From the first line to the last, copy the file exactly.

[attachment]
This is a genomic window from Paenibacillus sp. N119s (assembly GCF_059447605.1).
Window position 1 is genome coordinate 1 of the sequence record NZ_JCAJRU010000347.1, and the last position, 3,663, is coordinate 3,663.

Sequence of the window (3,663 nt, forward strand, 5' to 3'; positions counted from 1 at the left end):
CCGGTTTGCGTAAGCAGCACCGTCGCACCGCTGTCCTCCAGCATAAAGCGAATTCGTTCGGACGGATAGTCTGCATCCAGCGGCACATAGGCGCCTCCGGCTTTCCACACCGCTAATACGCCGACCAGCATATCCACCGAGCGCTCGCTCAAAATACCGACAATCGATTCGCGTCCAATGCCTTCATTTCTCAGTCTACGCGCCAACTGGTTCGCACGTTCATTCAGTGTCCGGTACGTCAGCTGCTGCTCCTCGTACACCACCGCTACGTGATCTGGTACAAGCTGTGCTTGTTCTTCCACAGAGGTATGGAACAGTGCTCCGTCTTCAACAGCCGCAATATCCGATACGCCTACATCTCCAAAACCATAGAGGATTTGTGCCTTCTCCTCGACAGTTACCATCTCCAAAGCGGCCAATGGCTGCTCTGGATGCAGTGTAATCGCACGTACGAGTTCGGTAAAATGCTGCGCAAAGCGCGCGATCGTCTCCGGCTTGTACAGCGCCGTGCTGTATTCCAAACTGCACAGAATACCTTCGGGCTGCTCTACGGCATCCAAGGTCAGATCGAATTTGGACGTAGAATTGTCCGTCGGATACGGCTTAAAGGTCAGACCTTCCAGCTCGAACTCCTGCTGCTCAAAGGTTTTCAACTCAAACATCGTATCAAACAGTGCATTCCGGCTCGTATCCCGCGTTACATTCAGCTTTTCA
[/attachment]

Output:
This is a genomic window from Paenibacillus sp. N119s (assembly GCF_059447605.1).
Window position 1 is genome coordinate 1 of the sequence record NZ_JCAJRU010000347.1, and the last position, 3,663, is coordinate 3,663.

Sequence of the window (3,663 nt, forward strand, 5' to 3'; positions counted from 1 at the left end):
CCGGTTTGCGTAAGCAGCACCGTCGCACCGCTGTCCTCCAGCATAAAGCGAATTCGTTCGGACGGATAGTCTGCATCCAGCGGCACATAGGCGCCTCCGGCTTTCCACACCGCTAATACGCCGACCAGCATATCCACCGAGCGCTCGCTCAAAATACCGACAATCGATTCGCGTCCAATGCCTTCATTTCTCAGTCTACGCGCCAACTGGTTCGCACGTTCATTCAGTGTCCGGTACGTCAGCTGCTGCTCCTCGTACACCACCGCTACGTGATCTGGTACAAGCTGTGCTTGTTCTTCCACAGAGGTATGGAACAGTGCTCCGTCTTCAACAGCCGCAATATCCGATACGCCTACATCTCCAAAACCATAGAGGATTTGTGCCTTCTCCTCGACAGTTACCATCTCCAAAGCGGCCAATGGCTGCTCTGGATGCAGTGTAATCGCACGTACGAGTTCGGTAAAATGCTGCGCAAAGCGCGCGATCGTCTCCGGCTTGTACAGCGCCGTGCTGTATTCCAAACTGCACAGAATACCTTCGGGCTGCTCTACGGCATCCAAGGTCAGATCGAATTTGGACGTAGAATTGTCCGTCGGATACGGCTTAAAGGTCAGACCTTCCAGCTCGAACTCCTGCTGCTCAAAGGTTTTCAACTCAAACATCGTATCAAACAGTGCATTCCGGCTCGTATCCCGCGTTACATTCAGCTTTTCA